Texas seeks to fast-track executions
A request by Texas to opt in on the 1996 Federal Anti-terrorism and Effective
Death Penalty Act is drawing sharp criticism from civil rights groups and local
According to the state Attorney General's office, the move would avoid
"stressful delays" and "excessive costs" associated with executions.
Defense attorney Raymond Fuchs said opting in to the act is "a horrible idea."
"Texas spends very little money on counsel, on investigators, on mitigation
experts, on psychologists and psychiatrists," he said. "They're as
penny-pinching as you can get.
"When I read that (U.S. Attorney) Jeff Sessions is actually considering Texas'
application for this fast track, I thought it was a joke. We now have people
running this state, who I guess think it's a Wild West show where the idea is,
'Let's have a trial and string 'em up.'"
Whether Texas gets to opt in on the federal law is up to Sessions.
(source: KSAT news)
Walter Leroy Moody seeks stay of execution for judge's pipe bomb slaying
Walter Leroy Moody Jr., 83, the oldest inmate on Alabama Death Row, is waiting
to see if a court will block his execution by lethal injection Thursday for a
bombing nearly three decades ago that killed a federal appeals court judge.
Moody maintains he didn't do it.
And in the past few months since his April 19 execution date was set he and his
attorneys have filed a flurry of appeals in federal and state courts. Last week
both he - in a hand-written motion - and his attorneys filed requests for stay
of execution. And now he and his attorneys are awaiting a ruling by the U.S.
11th Circuit Court of Appeals, which listened to arguments in the case last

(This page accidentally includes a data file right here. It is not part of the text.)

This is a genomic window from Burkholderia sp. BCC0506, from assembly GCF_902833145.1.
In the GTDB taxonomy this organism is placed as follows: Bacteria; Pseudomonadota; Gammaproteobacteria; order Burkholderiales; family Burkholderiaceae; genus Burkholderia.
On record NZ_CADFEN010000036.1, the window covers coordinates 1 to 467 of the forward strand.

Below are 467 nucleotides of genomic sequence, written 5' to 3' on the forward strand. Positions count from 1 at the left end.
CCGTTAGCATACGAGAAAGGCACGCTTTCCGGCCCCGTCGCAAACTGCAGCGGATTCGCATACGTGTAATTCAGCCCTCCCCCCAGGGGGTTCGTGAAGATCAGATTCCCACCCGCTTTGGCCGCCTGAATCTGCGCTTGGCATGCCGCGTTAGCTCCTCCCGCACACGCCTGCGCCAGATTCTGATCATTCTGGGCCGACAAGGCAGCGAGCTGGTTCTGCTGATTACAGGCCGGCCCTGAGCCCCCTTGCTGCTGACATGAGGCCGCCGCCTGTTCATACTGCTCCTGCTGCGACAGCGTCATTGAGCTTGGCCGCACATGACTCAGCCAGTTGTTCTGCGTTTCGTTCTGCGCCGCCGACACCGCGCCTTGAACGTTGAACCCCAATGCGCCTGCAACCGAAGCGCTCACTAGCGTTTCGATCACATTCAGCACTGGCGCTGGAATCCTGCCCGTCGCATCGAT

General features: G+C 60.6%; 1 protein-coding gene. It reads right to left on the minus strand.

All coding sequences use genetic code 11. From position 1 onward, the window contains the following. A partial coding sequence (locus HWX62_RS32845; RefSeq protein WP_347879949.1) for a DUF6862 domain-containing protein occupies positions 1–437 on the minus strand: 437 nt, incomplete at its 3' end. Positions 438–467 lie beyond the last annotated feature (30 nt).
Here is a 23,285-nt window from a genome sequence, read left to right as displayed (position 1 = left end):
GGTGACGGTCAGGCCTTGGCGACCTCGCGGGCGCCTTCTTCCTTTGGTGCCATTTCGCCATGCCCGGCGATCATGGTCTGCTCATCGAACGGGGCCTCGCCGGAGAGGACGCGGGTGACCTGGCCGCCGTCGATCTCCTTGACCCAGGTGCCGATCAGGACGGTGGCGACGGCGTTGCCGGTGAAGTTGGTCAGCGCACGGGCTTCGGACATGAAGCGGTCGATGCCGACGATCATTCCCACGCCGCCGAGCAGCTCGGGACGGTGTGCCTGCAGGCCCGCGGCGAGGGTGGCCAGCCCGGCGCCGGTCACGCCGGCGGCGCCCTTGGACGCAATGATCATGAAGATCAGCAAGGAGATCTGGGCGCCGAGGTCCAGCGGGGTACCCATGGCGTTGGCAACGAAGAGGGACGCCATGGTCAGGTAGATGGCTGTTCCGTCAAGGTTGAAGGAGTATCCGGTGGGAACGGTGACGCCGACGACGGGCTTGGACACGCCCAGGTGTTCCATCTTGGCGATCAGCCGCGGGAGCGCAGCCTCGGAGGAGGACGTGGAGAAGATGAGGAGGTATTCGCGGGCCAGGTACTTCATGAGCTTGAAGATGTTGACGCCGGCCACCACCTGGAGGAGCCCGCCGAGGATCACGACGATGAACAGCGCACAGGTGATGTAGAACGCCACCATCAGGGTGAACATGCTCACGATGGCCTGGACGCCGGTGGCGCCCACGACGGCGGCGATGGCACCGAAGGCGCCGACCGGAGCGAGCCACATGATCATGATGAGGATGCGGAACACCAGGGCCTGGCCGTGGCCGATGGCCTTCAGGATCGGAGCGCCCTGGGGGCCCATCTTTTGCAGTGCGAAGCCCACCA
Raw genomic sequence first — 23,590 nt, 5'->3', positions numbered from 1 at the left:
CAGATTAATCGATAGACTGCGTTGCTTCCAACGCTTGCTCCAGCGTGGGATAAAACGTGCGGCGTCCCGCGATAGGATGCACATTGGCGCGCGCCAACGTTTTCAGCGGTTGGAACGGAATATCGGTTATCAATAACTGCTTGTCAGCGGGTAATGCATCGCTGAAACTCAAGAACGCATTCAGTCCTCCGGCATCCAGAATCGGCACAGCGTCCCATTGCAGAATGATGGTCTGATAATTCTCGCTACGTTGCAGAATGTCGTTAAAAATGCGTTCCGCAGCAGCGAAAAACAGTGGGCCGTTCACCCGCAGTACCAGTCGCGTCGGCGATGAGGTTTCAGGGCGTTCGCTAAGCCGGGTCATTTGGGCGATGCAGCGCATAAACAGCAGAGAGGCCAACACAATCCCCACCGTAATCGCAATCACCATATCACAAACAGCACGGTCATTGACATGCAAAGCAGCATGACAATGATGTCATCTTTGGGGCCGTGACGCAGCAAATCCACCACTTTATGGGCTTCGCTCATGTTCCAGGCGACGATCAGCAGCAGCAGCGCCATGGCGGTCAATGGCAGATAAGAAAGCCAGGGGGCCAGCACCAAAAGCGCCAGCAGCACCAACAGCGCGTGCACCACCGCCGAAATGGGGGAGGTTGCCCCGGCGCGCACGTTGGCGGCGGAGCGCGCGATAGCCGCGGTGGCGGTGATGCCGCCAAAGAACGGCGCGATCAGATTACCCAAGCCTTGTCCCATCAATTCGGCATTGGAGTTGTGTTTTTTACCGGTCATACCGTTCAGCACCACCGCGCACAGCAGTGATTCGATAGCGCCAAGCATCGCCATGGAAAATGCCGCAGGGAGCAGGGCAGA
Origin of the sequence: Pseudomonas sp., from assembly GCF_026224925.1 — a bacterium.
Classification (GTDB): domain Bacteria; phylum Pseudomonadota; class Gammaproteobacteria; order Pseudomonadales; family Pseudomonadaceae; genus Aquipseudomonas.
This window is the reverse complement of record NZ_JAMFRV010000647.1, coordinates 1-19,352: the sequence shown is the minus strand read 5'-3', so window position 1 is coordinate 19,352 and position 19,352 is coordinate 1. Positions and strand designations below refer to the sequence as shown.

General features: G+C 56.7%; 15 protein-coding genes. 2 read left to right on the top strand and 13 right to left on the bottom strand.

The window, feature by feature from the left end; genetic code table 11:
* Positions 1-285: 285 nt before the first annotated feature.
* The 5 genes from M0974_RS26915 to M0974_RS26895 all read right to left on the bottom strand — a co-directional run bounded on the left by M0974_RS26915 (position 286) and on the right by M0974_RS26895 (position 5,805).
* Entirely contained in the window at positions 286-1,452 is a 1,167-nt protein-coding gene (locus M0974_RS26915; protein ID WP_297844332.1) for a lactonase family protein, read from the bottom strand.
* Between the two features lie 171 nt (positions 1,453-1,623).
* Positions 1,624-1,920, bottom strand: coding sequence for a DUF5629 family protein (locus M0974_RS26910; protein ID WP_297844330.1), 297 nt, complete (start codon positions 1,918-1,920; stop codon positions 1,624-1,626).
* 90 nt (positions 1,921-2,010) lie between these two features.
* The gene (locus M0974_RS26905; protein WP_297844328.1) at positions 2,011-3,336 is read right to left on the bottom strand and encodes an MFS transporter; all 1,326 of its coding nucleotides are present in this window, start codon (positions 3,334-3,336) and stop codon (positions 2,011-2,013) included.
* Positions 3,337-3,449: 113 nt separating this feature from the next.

U.S. 11th Circuit of Appeals Judge Robert Vance Sr. was killed Dec. 16, 1989 in
a blast from a pipe bomb hidden in a package sent to the judge's Mountain
Brook, Ala., home. The judge's wife, Helen, was seriously injured in the blast.
In 1991, a federal jury convicted Moody of 71 charges related to the pipe-bomb
murders of Vance and Georgia civil rights attorney Robert E. Robinson, who also
was killed in a pipe-bomb blast two days after the judge. That federal trial
was conducted in Minnesota. Moody was placed on death row after a jury
convicted him of capital murder at a trial in Alabama five years later. The
jury recommended 11-1 that the death penalty be imposed and the judge agreed.
Alabama asked that an execution date be set for Moody on Jan. 9, the day after
the U.S. Supreme Court denied his request to consider an appeal.
Moody recently argued to a federal appeals court that the federal government
which convicted him first on non-death penalty charges should have him in
Both the Alabama Attorney General and U.S. Justice Department have said that
the federal government had the right, under an agreement, to allow the state to
take custody of Moody and have him serve his state sentence first.
"Moody cannot challenge any determination by the United States or Alabama as to
the order in which he will face his federal and state sentences. The comity
rules that govern priority of jurisdiction between the United States and
Alabama do not confer on Moody any legally enforceable right that he may assert
in a federal habeas proceeding," according to a federal appeals court brief
filed April 10 by the U.S. Justice Department.
Moody lost his appeal on another issue in January before the U.S. Supreme
Court. He had appealed an 11th Circuit decision in March 2017. That appeal was
about his decision to represent himself at his 1996 capital murder trial in
Alabama. After convicting him, the jury voted 11-1 to recommend a death
sentence. Courts have found that the trial judge did not err in allowing Moody
to represent himself.
Much of prosecutors' evidence centered on the similarities between pipe bombs
Moody had previously been convicted of using.